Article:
You are here
Singtel, Razer ink deal to unite regional payment networks
SINGTEL and video gaming company Razer have announced plans to link their digital payment systems in the region, under a strategic partnership inked on Wednesday.
Company executives told the press that they were not ready to share when the joint system will be ready for implementation, but the shared platform would give each firm access to the other’s customers and merchants.
The Singtel Group’s more than 50 million users - whether on its own Dash platform or its regional associates’ mobile wallets - could then pay merchants that take Razer’s zGold credits, and vice versa.
Each partner now has about one million merchant points.
Meanwhile, on top of the zGold users - who numbered some four million as at January - Razer is also gunning to add more from its US$61 million buyout of payments firm MOL Global, although it declined to share how many wallets it is bringing on board.
Arthur Lang, chief executive of Singtel’s international group, turned to his favoured metaphor of “hunting as a pack” and said that the telco relies on picking strategic partnerships because “capital is limited".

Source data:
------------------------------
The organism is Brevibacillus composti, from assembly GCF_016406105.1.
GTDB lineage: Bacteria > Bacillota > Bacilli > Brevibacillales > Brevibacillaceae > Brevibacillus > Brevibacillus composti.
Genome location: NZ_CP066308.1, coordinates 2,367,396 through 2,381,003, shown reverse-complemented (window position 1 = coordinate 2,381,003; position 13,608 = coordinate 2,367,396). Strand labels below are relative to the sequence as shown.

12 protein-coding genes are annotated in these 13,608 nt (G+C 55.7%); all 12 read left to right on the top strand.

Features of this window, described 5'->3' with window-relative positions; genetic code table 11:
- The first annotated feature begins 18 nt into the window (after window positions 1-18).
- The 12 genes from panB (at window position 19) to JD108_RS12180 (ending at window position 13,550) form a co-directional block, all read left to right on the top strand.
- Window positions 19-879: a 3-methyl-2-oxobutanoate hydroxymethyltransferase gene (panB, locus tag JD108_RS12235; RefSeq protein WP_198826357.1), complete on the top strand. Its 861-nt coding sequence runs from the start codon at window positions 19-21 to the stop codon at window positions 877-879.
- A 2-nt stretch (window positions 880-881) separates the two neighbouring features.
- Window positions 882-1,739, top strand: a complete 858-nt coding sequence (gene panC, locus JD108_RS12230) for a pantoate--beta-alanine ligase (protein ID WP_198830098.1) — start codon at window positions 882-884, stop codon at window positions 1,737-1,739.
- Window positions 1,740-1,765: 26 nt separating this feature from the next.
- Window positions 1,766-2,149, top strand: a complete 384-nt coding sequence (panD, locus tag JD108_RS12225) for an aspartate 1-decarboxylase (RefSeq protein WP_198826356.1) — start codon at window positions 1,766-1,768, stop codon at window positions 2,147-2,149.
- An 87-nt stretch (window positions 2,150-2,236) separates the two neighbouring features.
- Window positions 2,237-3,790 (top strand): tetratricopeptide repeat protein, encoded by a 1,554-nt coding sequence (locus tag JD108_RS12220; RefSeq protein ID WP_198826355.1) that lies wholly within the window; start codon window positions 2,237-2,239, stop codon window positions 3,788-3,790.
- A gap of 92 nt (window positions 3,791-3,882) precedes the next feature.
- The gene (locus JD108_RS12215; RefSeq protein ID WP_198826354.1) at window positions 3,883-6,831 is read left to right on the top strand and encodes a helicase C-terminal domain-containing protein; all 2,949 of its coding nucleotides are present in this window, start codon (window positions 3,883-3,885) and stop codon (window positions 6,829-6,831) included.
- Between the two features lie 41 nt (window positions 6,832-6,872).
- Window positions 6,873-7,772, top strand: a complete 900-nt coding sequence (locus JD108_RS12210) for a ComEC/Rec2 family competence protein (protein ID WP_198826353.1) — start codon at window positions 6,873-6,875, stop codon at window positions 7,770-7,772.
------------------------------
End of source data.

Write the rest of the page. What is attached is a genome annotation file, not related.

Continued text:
“Think of it as the Star Alliance of wallets,” he said, in a reference to the global airline network.
“We're starting in Asean because of the complementarity we’re seeing, but there's nothing stopping us from going further,” Mr Lang added.
The MOL deal is on track to be completed by May 10, according to Razer CEO Tan Min-Liang, who said that the acquisition has given the company “instantly, overnight, a massive footprint” in the region.
The focus on South-east Asia is a homecoming of sorts for Singapore-based Razer, which is listed in Hong Kong and also has headquarters in San Francisco.
Mr Tan made news in 2017 when he proposed to solve Prime Minister Lee Hsien Loong’s woes over the tangle of multiple digital payments in Singapore. He added on Wednesday that Razer will still be coming out with its own payments platform “some time in 2018”.
But he also noted that “as there was talk of taking Singapore cashless… at the end of the day, we think about scale" in paying attention to regional market.
Wednesday’s plan to “create a seamlessly integrate regional network” for electronic payments, as the companies put it in a press statement, is subject to regulatory approvals.
Asked by reporters what this might look like, Mr Tan called Asean a “fragmented" region and told a briefing that Razer give updates “as we work with the regulatory bodies on the ground" in each market.
The memorandum of understanding also covered gaming-related online and offline opportunities, with Singtel and Razer agreeing to explore developing digital media products and services such as electronic sports content, as well as consider putting on regional gaming events together.